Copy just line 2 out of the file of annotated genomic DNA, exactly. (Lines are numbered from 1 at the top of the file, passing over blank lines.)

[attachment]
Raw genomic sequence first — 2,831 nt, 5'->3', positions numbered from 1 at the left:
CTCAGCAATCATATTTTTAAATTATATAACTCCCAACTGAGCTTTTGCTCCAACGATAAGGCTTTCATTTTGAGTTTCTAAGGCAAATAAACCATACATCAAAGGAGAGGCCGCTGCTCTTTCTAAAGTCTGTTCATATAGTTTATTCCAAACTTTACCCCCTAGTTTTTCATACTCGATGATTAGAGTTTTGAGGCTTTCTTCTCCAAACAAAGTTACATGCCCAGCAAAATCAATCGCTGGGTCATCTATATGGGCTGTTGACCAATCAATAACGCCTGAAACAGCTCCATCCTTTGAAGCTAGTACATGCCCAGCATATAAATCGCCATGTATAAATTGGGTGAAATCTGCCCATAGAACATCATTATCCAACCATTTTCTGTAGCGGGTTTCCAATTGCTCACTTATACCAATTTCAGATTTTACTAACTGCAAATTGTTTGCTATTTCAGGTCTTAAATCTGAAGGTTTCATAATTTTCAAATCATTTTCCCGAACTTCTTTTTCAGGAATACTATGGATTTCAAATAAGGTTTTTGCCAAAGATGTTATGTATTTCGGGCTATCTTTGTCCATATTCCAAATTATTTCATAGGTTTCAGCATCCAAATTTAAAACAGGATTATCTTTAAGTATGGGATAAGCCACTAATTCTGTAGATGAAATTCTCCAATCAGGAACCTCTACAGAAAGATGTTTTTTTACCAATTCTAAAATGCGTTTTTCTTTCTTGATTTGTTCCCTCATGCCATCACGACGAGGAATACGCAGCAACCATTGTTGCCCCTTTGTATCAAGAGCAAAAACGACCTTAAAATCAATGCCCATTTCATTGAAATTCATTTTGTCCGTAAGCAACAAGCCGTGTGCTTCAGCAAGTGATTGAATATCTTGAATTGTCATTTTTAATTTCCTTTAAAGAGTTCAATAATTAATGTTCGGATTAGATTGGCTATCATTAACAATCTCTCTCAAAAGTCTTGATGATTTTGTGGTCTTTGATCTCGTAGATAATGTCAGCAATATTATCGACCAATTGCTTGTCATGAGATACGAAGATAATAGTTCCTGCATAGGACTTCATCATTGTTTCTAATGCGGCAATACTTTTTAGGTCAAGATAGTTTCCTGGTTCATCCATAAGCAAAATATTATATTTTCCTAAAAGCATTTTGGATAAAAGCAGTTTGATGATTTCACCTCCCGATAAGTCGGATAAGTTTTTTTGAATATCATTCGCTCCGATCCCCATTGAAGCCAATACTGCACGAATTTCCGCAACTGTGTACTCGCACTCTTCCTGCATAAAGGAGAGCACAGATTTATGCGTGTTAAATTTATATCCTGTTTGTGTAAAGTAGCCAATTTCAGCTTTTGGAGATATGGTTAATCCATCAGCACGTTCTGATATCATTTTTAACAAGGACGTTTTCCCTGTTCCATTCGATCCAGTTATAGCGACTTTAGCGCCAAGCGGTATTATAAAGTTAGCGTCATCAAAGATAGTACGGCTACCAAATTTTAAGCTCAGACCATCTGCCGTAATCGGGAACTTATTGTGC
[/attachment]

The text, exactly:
CTCAGCAATCATATTTTTAAATTATATAACTCCCAACTGAGCTTTTGCTCCAACGATAAGGCTTTCATTTTGAGTTTCTAAGGCAAATAAACCATACATCAAAGGAGAGGCCGCTGCTCTTTCTAAAGTCTGTTCATATAGTTTATTCCAAACTTTACCCCCTAGTTTTTCATACTCGATGATTAGAGTTTTGAGGCTTTCTTCTCCAAACAAAGTTACATGCCCAGCAAAATCAATCGCTGGGTCATCTATATGGGCTGTTGACCAATCAATAACGCCTGAAACAGCTCCATCCTTTGAAGCTAGTACATGCCCAGCATATAAATCGCCATGTATAAATTGGGTGAAATCTGCCCATAGAACATCATTATCCAACCATTTTCTGTAGCGGGTTTCCAATTGCTCACTTATACCAATTTCAGATTTTACTAACTGCAAATTGTTTGCTATTTCAGGTCTTAAATCTGAAGGTTTCATAATTTTCAAATCATTTTCCCGAACTTCTTTTTCAGGAATACTATGGATTTCAAATAAGGTTTTTGCCAAAGATGTTATGTATTTCGGGCTATCTTTGTCCATATTCCAAATTATTTCATAGGTTTCAGCATCCAAATTTAAAACAGGATTATCTTTAAGTATGGGATAAGCCACTAATTCTGTAGATGAAATTCTCCAATCAGGAACCTCTACAGAAAGATGTTTTTTTACCAATTCTAAAATGCGTTTTTCTTTCTTGATTTGTTCCCTCATGCCATCACGACGAGGAATACGCAGCAACCATTGTTGCCCCTTTGTATCAAGAGCAAAAACGACCTTAAAATCAATGCCCATTTCATTGAAATTCATTTTGTCCGTAAGCAACAAGCCGTGTGCTTCAGCAAGTGATTGAATATCTTGAATTGTCATTTTTAATTTCCTTTAAAGAGTTCAATAATTAATGTTCGGATTAGATTGGCTATCATTAACAATCTCTCTCAAAAGTCTTGATGATTTTGTGGTCTTTGATCTCGTAGATAATGTCAGCAATATTATCGACCAATTGCTTGTCATGAGATACGAAGATAATAGTTCCTGCATAGGACTTCATCATTGTTTCTAATGCGGCAATACTTTTTAGGTCAAGATAGTTTCCTGGTTCATCCATAAGCAAAATATTATATTTTCCTAAAAGCATTTTGGATAAAAGCAGTTTGATGATTTCACCTCCCGATAAGTCGGATAAGTTTTTTTGAATATCATTCGCTCCGATCCCCATTGAAGCCAATACTGCACGAATTTCCGCAACTGTGTACTCGCACTCTTCCTGCATAAAGGAGAGCACAGATTTATGCGTGTTAAATTTATATCCTGTTTGTGTAAAGTAGCCAATTTCAGCTTTTGGAGATATGGTTAATCCATCAGCACGTTCTGATATCATTTTTAACAAGGACGTTTTCCCTGTTCCATTCGATCCAGTTATAGCGACTTTAGCGCCAAGCGGTATTATAAAGTTAGCGTCATCAAAGATAGTACGGCTACCAAATTTTAAGCTCAGACCATCTGCCGTAATCGGGAACTTATTGTGC